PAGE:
All three focus groups were facilitated by the first and second authors (JB and BR). Each focus group was moderated by one senior researcher (MA, TF, MP) and started with a short presentation on the methodology of VOI. Subsequently, the following topics were discussed: experience with VOI, the current use of VOI, the value of VOI, barriers and facilitators in using VOI, way forward with VOI and its place in the decision-making process. The members were categorized as having ‘no experience’, ‘moderate experience’ or ‘much experience’ to indicate the level of experience with VOI. Members who had not used the results of or performed a VOI themselves were classed as having no experience, members who had used the results of or performed a VOI only a few times were classed as having moderate experience and members who had performed extensive VOI analyses and used VOI repeatedly were classed as having much experience. The focus groups lasted 2 h and were tape recorded and transcribed verbatim. Content analysis was used to analyse the transcripts of the focus group [11]. First, two researchers (JB and BR) allocated open codes to text fragments in the focus group transcript; based on these codes, a report of the meetings was developed and sent back to the participants for validation [10, 12]. The reactions of the participants were integrated by adjusting the codes. A data matrix was designed to visualize the codes, the related citations from the transcripts and the categories of the three focus groups and was discussed with all project members.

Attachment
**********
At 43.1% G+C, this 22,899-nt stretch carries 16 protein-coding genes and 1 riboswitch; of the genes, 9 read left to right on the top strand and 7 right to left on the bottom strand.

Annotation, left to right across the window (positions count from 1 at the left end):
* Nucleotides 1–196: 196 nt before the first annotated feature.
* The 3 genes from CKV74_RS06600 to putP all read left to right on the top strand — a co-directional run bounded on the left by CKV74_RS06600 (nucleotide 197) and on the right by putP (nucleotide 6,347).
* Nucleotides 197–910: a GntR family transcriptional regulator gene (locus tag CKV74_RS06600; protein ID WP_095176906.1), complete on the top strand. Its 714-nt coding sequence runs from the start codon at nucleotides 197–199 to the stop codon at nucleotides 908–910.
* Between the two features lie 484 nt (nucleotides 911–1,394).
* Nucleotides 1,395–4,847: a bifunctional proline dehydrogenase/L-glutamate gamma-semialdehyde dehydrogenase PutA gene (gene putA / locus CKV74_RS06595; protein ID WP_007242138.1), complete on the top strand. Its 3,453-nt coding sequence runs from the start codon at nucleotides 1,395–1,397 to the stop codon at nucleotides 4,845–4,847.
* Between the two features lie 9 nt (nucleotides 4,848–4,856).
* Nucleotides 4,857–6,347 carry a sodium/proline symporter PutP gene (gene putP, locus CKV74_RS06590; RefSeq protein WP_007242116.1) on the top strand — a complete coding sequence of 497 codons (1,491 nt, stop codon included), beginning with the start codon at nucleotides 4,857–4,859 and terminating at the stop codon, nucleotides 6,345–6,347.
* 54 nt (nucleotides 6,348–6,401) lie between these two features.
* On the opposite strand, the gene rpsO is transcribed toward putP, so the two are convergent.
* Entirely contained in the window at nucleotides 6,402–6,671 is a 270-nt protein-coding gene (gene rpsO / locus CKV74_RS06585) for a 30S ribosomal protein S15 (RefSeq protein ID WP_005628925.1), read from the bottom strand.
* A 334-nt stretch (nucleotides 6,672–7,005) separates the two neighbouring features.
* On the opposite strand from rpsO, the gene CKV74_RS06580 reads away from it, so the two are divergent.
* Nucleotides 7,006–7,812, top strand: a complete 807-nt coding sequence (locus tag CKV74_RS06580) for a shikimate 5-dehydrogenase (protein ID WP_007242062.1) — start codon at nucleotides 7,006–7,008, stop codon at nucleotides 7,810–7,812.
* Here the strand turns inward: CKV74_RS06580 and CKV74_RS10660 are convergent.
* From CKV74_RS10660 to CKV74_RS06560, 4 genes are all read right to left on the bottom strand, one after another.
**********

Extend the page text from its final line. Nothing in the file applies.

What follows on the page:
Results

Perspectives of Stakeholders on Value of Information (VOI)

Although some researchers and participants from the pharmaceutical industry had experience in performing VOI, most of the participants expressed having limited experience with VOI. The main results are summarized in Table 1.

Table 1 Main results from focus groups

Value of VOI

Respondents agreed that VOI can be a relevant tool to decide upon the need for and type of additional research, although some respondents questioned the additional value of VOI compared with one-way sensitivity analyses and/or probabilistic sensitivity analysis (PSA). Respondents stated that VOI results could be used to decide which research designs would be necessary to reduce uncertainty. Besides directing additional research, VOI results could also be helpful in supporting the decision that further research is unnecessary. Focus group participants from the pharmaceutical industry mentioned that VOI in combination with a ROA could give more information concerning the required timeframe for additional research. Furthermore, policy makers and researchers mentioned that VOI can be helpful in prioritizing research subjects.